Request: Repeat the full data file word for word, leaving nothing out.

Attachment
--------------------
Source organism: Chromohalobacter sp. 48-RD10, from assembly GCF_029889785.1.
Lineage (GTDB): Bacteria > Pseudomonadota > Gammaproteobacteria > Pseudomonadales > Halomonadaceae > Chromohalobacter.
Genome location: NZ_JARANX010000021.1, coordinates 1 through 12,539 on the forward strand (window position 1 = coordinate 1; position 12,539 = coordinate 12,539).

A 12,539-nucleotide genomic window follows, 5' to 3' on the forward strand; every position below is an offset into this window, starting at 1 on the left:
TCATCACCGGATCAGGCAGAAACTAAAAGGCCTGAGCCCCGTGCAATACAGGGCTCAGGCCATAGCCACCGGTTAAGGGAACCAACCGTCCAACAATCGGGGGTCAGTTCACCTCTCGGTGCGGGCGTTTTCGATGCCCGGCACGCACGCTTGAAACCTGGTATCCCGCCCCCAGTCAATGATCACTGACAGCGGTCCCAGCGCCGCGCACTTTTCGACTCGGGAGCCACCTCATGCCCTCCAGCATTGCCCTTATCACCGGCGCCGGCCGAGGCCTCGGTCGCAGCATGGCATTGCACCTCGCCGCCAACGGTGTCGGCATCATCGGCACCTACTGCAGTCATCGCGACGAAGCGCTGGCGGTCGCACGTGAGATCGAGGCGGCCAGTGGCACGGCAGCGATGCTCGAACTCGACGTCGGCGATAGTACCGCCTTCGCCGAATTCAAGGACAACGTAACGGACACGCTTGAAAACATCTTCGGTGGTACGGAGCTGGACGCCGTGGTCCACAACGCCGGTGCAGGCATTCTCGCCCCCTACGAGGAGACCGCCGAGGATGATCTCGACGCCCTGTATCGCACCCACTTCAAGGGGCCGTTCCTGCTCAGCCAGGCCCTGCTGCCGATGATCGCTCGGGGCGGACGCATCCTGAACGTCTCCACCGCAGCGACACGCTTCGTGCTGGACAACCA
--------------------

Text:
Source organism: Chromohalobacter sp. 48-RD10, from assembly GCF_029889785.1.
Lineage (GTDB): Bacteria > Pseudomonadota > Gammaproteobacteria > Pseudomonadales > Halomonadaceae > Chromohalobacter.
Genome location: NZ_JARANX010000021.1, coordinates 1 through 12,539 on the forward strand (window position 1 = coordinate 1; position 12,539 = coordinate 12,539).

A 12,539-nucleotide genomic window follows, 5' to 3' on the forward strand; every position below is an offset into this window, starting at 1 on the left:
TCATCACCGGATCAGGCAGAAACTAAAAGGCCTGAGCCCCGTGCAATACAGGGCTCAGGCCATAGCCACCGGTTAAGGGAACCAACCGTCCAACAATCGGGGGTCAGTTCACCTCTCGGTGCGGGCGTTTTCGATGCCCGGCACGCACGCTTGAAACCTGGTATCCCGCCCCCAGTCAATGATCACTGACAGCGGTCCCAGCGCCGCGCACTTTTCGACTCGGGAGCCACCTCATGCCCTCCAGCATTGCCCTTATCACCGGCGCCGGCCGAGGCCTCGGTCGCAGCATGGCATTGCACCTCGCCGCCAACGGTGTCGGCATCATCGGCACCTACTGCAGTCATCGCGACGAAGCGCTGGCGGTCGCACGTGAGATCGAGGCGGCCAGTGGCACGGCAGCGATGCTCGAACTCGACGTCGGCGATAGTACCGCCTTCGCCGAATTCAAGGACAACGTAACGGACACGCTTGAAAACATCTTCGGTGGTACGGAGCTGGACGCCGTGGTCCACAACGCCGGTGCAGGCATTCTCGCCCCCTACGAGGAGACCGCCGAGGATGATCTCGACGCCCTGTATCGCACCCACTTCAAGGGGCCGTTCCTGCTCAGCCAGGCCCTGCTGCCGATGATCGCTCGGGGCGGACGCATCCTGAACGTCTCCACCGCAGCGACACGCTTCGTGCTGGACAACCA